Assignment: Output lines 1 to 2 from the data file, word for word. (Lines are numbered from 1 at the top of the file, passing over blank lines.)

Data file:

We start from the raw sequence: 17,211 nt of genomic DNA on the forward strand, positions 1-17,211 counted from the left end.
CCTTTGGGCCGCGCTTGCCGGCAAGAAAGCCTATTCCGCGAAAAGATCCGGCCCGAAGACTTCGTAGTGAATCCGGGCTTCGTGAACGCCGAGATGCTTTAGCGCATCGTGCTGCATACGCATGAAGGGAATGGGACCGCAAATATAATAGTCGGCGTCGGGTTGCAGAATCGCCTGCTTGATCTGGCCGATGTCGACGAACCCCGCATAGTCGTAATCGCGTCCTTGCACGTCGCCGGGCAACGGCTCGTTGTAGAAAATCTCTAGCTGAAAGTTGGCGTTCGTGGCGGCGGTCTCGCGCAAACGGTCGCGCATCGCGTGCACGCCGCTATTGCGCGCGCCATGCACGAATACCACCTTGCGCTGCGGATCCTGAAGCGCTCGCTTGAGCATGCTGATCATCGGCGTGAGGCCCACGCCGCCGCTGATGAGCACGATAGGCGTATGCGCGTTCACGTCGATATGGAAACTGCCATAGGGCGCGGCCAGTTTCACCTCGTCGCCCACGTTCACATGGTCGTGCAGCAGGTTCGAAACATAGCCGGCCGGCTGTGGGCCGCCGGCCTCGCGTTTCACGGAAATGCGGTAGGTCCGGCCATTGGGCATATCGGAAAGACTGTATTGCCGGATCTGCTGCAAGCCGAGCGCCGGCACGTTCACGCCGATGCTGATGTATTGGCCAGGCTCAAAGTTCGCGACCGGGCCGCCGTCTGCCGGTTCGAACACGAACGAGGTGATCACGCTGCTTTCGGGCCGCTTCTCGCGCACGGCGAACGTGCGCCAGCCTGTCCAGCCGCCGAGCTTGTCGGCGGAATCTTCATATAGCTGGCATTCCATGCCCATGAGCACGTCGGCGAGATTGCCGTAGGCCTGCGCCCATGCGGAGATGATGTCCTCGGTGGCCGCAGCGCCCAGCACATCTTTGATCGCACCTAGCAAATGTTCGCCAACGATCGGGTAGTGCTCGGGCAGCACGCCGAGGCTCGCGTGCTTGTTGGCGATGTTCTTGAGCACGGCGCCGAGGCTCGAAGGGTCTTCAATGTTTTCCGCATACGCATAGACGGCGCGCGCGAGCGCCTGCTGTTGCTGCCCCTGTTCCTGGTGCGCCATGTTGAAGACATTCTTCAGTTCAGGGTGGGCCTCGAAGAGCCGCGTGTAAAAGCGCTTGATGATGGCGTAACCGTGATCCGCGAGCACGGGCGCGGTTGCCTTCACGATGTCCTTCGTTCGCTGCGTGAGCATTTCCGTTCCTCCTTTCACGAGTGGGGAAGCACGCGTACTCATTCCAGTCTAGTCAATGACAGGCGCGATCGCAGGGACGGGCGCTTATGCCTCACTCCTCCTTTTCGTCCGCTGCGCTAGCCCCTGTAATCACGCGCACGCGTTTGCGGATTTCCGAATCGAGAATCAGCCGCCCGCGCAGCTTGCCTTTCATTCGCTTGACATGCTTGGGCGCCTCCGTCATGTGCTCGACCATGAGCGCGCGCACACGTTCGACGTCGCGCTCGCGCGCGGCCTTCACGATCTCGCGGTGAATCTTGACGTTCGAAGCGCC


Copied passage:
We start from the raw sequence: 17,211 nt of genomic DNA on the forward strand, positions 1-17,211 counted from the left end.
CCTTTGGGCCGCGCTTGCCGGCAAGAAAGCCTATTCCGCGAAAAGATCCGGCCCGAAGACTTCGTAGTGAATCCGGGCTTCGTGAACGCCGAGATGCTTTAGCGCATCGTGCTGCATACGCATGAAGGGAATGGGACCGCAAATATAATAGTCGGCGTCGGGTTGCAGAATCGCCTGCTTGATCTGGCCGATGTCGACGAACCCCGCATAGTCGTAATCGCGTCCTTGCACGTCGCCGGGCAACGGCTCGTTGTAGAAAATCTCTAGCTGAAAGTTGGCGTTCGTGGCGGCGGTCTCGCGCAAACGGTCGCGCATCGCGTGCACGCCGCTATTGCGCGCGCCATGCACGAATACCACCTTGCGCTGCGGATCCTGAAGCGCTCGCTTGAGCATGCTGATCATCGGCGTGAGGCCCACGCCGCCGCTGATGAGCACGATAGGCGTATGCGCGTTCACGTCGATATGGAAACTGCCATAGGGCGCGGCCAGTTTCACCTCGTCGCCCACGTTCACATGGTCGTGCAGCAGGTTCGAAACATAGCCGGCCGGCTGTGGGCCGCCGGCCTCGCGTTTCACGGAAATGCGGTAGGTCCGGCCATTGGGCATATCGGAAAGACTGTATTGCCGGATCTGCTGCAAGCCGAGCGCCGGCACGTTCACGCCGATGCTGATGTATTGGCCAGGCTCAAAGTTCGCGACCGGGCCGCCGTCTGCCGGTTCGAACACGAACGAGGTGATCACGCTGCTTTCGGGCCGCTTCTCGCGCACGGCGAACGTGCGCCAGCCTGTCCAGCCGCCGAGCTTGTCGGCGGAATCTTCATATAGCTGGCATTCCATGCCCATGAGCACGTCGGCGAGATTGCCGTAGGCCTGCGCCCATGCGGAGATGATGTCCTCGGTGGCCGCAGCGCCCAGCACATCTTTGATCGCACCTAGCAAATGTTCGCCAACGATCGGGTAGTGCTCGGGCAGCACGCCGAGGCTCGCGTGCTTGTTGGCGATGTTCTTGAGCACGGCGCCGAGGCTCGAAGGGTCTTCAATGTTTTCCGCATACGCATAGACGGCGCGCGCGAGCGCCTGCTGTTGCTGCCCCTGTTCCTGGTGCGCCATGTTGAAGACATTCTTCAGTTCAGGGTGGGCCTCGAAGAGCCGCGTGTAAAAGCGCTTGATGATGGCGTAACCGTGATCCGCGAGCACGGGCGCGGTTGCCTTCACGATGTCCTTCGTTCGCTGCGTGAGCATTTCCGTTCCTCCTTTCACGAGTGGGGAAGCACGCGTACTCATTCCAGTCTAGTCAATGACAGGCGCGATCGCAGGGACGGGCGCTTATGCCTCACTCCTCCTTTTCGTCCGCTGCGCTAGCCCCTGTAATCACGCGCACGCGTTTGCGGATTTCCGAATCGAGAATCAGCCGCCCGCGCAGCTTGCCTTTCATTCGCTTGACATGCTTGGGCGCCTCCGTCATGTGCTCGACCATGAGCGCGCGCACACGTTCGACGTCGCGCTCGCGCGCGGCCTTCACGATCTCGCGGTGAATCTTGACGTTCGAAGCGCC